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The Work of Edward Tufte and Graphics Press

The Work of Edward Tufte and Graphics Press
Graphics Press LLC P.O. Box 430 Cheshire, CT 06410 800 822-2454 Edward Tufte is a statistician and artist, and Professor Emeritus of Political Science, Statistics, and Computer Science at Yale University. He wrote, designed, and self-published 4 classic books on data visualization. The New York Times described ET as the "Leonardo da Vinci of data," and Business Week as the "Galileo of graphics." He is now writing a book/film The Thinking Eye and constructing a 234-acre tree farm and sculpture park in northwest Connecticut, which will show his artworks and remain open space in perpetuity. Topics covered in this one-day course include: A new, widely-adopted method for presentations: meetings are smarter, more effective, 20% shorter. Fundamental design strategies for all information displays: sentences, tables, diagrams, maps, charts, images, video, data visualizations, and randomized displays for making graphical statistical inferences. New ideas on spectatorship, consuming reports.

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Master statistician weaves Google images into visual quilts Edward Tufte is a master of his field. The celebrated statistician is an information design and data-visualization expert, known for his many writings on the subject including Envisioning Information and Visual Explanations, which pioneered the idea that visuals were of the upmost importance when communicating ideas and information. A vocal opponent against broadly used visualization tools like PowerPoint, Tufte discourages the use of decorative visuals when displaying data, arguing that they can distort and editorialize the facts.

Graphic Sociology Cairo, Alberto. (2013) The Functional Art: An introduction to information graphics and visualization. Berkeley: New Riders, a division of Pearson. Overview A functional art is a book in divided into four parts, but really it is easier to understand as only two parts. Designing Visualizations for Time-Based Data Most interaction designers understand the concept of timelines and other time-based data. Blogs, calendars, and to-do lists are all examples of time-based data. However, if you are trying to fit 400 data points into a 1024 x 726 screen you’ll quickly see how challenging time-base data can be.

puter Architecture: Fundamentals ... - Búsqueda de libros de Google Future computing professionals must become familiar with historical computer architectures because many of the same or similar techniques are still being used and may persist well into the future. Computer Architecture: Fundamentals and Principles of Computer Design discusses the fundamental principles of computer design and performance enhancement that have proven effective and demonstrates how current trends in architecture and implementation rely on these principles while expanding upon them or applying them in new ways. Rather than focusing on a particular type of machine, this textbook explains concepts and techniques via examples drawn from various architectures and implementations.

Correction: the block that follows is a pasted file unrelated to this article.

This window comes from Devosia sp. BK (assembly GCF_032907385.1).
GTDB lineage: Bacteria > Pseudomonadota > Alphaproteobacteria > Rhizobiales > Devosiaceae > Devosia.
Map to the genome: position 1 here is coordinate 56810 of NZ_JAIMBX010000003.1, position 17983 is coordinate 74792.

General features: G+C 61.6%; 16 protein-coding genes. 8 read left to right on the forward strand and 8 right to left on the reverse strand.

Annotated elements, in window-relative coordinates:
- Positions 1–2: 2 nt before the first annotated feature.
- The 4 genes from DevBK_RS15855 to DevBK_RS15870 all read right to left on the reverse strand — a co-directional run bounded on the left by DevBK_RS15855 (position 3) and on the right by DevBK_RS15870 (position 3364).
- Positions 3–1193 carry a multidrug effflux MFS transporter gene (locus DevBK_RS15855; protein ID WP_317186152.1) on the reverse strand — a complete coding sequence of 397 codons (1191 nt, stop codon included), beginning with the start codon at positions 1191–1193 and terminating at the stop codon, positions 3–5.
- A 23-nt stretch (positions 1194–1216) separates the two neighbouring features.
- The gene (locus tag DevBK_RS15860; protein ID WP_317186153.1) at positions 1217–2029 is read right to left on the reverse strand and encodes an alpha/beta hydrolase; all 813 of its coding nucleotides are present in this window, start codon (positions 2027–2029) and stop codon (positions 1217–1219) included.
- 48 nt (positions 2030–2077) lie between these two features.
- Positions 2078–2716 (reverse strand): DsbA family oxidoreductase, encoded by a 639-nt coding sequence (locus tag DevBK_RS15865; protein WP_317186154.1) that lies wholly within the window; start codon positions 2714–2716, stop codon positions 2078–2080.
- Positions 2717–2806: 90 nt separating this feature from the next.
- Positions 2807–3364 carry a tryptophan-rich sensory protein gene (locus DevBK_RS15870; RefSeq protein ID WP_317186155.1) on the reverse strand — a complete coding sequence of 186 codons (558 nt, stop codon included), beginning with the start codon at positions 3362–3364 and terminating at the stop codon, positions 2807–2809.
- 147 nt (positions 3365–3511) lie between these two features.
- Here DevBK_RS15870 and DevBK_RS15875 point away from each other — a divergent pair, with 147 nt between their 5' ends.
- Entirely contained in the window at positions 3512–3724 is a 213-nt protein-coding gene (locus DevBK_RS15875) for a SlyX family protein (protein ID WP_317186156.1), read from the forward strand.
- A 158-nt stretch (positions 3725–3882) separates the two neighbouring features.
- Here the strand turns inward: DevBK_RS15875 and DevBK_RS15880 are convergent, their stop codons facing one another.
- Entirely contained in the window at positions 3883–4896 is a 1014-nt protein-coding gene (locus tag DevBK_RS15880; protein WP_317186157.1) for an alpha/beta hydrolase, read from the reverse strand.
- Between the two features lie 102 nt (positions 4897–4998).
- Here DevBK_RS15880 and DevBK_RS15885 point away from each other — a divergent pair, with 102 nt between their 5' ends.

The Reading Brain in the Digital Age: The Science of Paper versus Screens In a viral YouTube video from October 2011 a one-year-old girl sweeps her fingers across an iPad's touchscreen, shuffling groups of icons. In the following scenes she appears to pinch, swipe and prod the pages of paper magazines as though they too were screens. When nothing happens, she pushes against her leg, confirming that her finger works just fine—or so a title card would have us believe. The girl's father, Jean-Louis Constanza, presents "A Magazine Is an iPad That Does Not Work" as naturalistic observation—a Jane Goodall among the chimps moment—that reveals a generational transition.

SAS enables visually impaired to 'visualize' data Source: SAS Cary, NC (Feb 22, 2017) People with visual impairments are often shut out from hot careers in STEM fields, including analytics and data science. Data visualization tools for Linux A short list of visualization tools In this article, I provide a survey of a number of popular Linux data visualization tools and include some insight into their other capabilities. For example, does the tool provide a language for numerical computation? Is the tool interactive or does it operate solely in batch mode? Can you use the tool for image or digital signal processing? Does the tool provide language bindings to support integration into user applications (such as Python, Tcl, Java programming languages, and so on)?

Relation Browser / Visualisations showing relations Relation Browser - Moritz Stefaner Different types of relations, different type of entities. Number of relations should not get bigger then ~25. Nice animations. "Flat" - every relation is equal.

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